“I wasn’t ready to retire, but I needed to retire from the hospital. I needed to move on,” Wilhelm said. “I was offered this position, and I have learned so much about the liver, GI (gastrointestinal) medicine.”
At the digestive care center, she serves patients with Hepatitis C, getting them started on treatment and educating them. Wilhelm said she also assesses patients who call the office, giving them advice on the phone and deciding whether they need to schedule an appointment with the center or go to the emergency room.
Working in a hospital and an office is totally different. Wilhelm said the first winter she started working in the office, it was great to be able to sit at home and watch the snowfall instead of figuring out how to commute in it. Hospitals stay open in inclement weather. The office doesn’t.
Wilhelm said she drove through Hurricane Hugo in 1989 to get to work.
Her responsibilities changed as well. As a director, she was thinking about her job all the time. Wilhelm said she was called into the hospital at 2 a.m. one time when someone got sick.
While she isn’t constantly on call, Wilhelm said her position as an office nurse isn’t strictly 9 a.m. to 5 p.m. She has to make sure all the patients are taken care of and is often in the office after 6 p.m.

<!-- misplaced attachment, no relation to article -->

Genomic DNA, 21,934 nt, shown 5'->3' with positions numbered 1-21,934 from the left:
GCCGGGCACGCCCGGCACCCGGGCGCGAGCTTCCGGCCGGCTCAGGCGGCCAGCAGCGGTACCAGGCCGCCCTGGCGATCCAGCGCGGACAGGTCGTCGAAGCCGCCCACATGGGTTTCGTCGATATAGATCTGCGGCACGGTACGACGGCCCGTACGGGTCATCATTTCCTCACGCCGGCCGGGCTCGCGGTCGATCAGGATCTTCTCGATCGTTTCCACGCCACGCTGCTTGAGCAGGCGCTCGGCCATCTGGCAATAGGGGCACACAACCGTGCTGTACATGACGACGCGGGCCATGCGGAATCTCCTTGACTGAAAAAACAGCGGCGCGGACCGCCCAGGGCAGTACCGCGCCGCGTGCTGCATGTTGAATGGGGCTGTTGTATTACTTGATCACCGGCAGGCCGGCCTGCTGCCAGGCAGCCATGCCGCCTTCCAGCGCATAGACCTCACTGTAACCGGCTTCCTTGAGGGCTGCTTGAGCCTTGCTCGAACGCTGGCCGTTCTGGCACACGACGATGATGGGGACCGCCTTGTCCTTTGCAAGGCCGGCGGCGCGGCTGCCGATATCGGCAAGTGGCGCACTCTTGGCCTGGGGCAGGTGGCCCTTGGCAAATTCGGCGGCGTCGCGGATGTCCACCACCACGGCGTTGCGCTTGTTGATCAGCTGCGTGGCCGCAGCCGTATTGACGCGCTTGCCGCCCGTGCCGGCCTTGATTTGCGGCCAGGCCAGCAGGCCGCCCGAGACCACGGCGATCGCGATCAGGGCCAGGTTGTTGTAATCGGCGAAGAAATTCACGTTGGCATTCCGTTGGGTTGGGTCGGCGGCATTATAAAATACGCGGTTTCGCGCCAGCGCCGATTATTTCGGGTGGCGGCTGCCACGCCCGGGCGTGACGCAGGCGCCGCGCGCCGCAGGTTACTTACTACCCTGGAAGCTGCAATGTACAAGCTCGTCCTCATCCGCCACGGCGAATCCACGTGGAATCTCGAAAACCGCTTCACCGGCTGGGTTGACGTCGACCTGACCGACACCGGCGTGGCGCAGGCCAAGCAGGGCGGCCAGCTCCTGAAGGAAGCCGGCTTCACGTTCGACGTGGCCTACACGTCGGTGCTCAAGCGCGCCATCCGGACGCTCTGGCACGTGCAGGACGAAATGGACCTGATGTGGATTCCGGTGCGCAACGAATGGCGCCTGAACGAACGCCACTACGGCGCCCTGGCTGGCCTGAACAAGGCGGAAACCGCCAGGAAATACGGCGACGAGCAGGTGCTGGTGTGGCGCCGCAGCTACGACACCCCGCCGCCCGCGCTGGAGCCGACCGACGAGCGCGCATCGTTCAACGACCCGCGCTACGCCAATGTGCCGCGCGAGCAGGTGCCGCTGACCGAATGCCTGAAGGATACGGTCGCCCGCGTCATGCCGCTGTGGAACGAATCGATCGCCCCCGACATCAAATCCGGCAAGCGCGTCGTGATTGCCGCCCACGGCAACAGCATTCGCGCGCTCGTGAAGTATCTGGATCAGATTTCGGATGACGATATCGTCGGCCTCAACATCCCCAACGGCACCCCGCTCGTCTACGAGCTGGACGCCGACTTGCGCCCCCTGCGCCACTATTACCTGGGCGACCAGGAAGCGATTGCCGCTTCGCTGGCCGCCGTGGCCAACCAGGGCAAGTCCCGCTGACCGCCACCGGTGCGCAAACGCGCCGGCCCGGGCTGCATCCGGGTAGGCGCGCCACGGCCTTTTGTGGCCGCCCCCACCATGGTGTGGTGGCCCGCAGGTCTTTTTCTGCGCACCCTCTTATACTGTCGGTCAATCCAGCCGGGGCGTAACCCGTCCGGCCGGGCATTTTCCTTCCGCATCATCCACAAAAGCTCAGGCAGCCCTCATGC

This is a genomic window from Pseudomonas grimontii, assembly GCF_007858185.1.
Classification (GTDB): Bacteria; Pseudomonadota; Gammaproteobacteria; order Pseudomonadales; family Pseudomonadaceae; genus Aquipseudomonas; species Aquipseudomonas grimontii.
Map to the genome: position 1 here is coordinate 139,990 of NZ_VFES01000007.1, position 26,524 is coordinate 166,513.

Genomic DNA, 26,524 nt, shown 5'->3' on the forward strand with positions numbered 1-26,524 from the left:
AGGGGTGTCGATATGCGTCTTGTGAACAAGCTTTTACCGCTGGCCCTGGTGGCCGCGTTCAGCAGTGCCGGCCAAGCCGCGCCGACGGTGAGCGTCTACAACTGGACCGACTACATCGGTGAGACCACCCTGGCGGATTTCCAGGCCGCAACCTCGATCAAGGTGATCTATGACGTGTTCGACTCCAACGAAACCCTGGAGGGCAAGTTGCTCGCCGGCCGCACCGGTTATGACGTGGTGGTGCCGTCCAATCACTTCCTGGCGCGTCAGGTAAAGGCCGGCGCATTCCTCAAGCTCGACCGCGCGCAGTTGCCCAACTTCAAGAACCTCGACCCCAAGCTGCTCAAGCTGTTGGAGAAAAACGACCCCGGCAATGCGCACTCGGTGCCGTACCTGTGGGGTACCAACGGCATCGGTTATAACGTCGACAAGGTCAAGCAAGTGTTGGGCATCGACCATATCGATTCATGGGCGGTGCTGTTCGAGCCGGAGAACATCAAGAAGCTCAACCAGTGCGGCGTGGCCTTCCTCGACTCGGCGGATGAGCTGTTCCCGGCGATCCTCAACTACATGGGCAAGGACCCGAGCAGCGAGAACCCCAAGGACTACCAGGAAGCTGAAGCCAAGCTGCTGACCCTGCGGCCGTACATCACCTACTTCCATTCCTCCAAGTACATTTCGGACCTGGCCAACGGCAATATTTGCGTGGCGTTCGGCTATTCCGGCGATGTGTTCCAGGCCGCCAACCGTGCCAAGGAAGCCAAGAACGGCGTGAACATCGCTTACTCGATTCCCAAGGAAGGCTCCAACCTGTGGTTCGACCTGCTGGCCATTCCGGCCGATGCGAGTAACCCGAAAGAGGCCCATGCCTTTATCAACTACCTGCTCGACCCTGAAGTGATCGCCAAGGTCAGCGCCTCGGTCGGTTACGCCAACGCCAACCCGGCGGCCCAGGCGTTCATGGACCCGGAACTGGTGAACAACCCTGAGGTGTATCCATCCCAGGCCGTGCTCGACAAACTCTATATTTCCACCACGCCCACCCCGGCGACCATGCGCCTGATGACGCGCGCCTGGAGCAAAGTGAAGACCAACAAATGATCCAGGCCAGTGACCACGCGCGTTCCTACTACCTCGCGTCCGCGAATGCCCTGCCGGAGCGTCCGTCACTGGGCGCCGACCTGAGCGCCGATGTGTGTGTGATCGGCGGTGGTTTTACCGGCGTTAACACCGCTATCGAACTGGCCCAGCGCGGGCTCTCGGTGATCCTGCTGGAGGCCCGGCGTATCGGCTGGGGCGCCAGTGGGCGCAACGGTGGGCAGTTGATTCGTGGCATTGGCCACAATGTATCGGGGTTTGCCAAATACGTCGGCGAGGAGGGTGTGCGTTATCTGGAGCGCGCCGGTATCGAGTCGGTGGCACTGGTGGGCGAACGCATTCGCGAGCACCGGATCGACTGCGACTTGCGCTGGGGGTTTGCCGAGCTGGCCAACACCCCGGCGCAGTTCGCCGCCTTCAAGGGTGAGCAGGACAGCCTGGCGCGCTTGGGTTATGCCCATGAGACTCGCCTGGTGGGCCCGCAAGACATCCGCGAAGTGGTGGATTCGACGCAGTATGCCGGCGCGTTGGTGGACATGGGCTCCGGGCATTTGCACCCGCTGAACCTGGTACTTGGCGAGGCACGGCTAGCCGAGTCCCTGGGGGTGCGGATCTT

Recently, a nurse from Iredell Memorial asked Wilhelm if she was ever going to retire. Wilhelm said she wouldn’t if she could help it. She knew the day would come where she would need to, but she would keep working until then. If she left, she couldn’t take care of patients which are her favorite part of the job.
“I love people,” Wilhelm said. “I like meeting people. I hardly ever meet a stranger. I’ll just start talking to them.”
Office Manager Mary Ann Guthridge said nurses who knew her in the hospital and Wilhelm’s current patients ask to see her.
The office threw her a party in June and kept a banner up for a few days with a picture of her when she first started nursing and a current photo. The party was a surprise, and Wilhelm was grateful but treated it like she did the interview, with dismissive humility. She did not need so much recognition for doing a job she loved.
“I love nursing,” Wilhelm said. “If I had to do it over again, I would still do nursing.”